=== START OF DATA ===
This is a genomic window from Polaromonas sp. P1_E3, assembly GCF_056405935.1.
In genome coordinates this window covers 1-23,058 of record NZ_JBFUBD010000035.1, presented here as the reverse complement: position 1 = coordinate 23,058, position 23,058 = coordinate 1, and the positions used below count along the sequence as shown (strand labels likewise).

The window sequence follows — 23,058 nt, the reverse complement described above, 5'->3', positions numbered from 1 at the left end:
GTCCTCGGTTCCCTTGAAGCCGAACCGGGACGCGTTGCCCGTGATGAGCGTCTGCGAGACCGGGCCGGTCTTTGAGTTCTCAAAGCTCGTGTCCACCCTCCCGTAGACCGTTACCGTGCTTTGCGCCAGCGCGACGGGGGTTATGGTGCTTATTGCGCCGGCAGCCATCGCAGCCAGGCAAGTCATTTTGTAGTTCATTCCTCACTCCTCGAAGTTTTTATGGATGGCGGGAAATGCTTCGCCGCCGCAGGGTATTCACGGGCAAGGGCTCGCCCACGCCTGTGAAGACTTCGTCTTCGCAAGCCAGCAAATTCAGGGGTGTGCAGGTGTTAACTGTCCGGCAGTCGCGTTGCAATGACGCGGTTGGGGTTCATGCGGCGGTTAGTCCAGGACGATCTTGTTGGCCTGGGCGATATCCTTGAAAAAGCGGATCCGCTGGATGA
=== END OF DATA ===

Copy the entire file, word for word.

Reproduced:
This is a genomic window from Polaromonas sp. P1_E3, assembly GCF_056405935.1.
In genome coordinates this window covers 1-23,058 of record NZ_JBFUBD010000035.1, presented here as the reverse complement: position 1 = coordinate 23,058, position 23,058 = coordinate 1, and the positions used below count along the sequence as shown (strand labels likewise).

The window sequence follows — 23,058 nt, the reverse complement described above, 5'->3', positions numbered from 1 at the left end:
GTCCTCGGTTCCCTTGAAGCCGAACCGGGACGCGTTGCCCGTGATGAGCGTCTGCGAGACCGGGCCGGTCTTTGAGTTCTCAAAGCTCGTGTCCACCCTCCCGTAGACCGTTACCGTGCTTTGCGCCAGCGCGACGGGGGTTATGGTGCTTATTGCGCCGGCAGCCATCGCAGCCAGGCAAGTCATTTTGTAGTTCATTCCTCACTCCTCGAAGTTTTTATGGATGGCGGGAAATGCTTCGCCGCCGCAGGGTATTCACGGGCAAGGGCTCGCCCACGCCTGTGAAGACTTCGTCTTCGCAAGCCAGCAAATTCAGGGGTGTGCAGGTGTTAACTGTCCGGCAGTCGCGTTGCAATGACGCGGTTGGGGTTCATGCGGCGGTTAGTCCAGGACGATCTTGTTGGCCTGGGCGATATCCTTGAAAAAGCGGATCCGCTGGATGA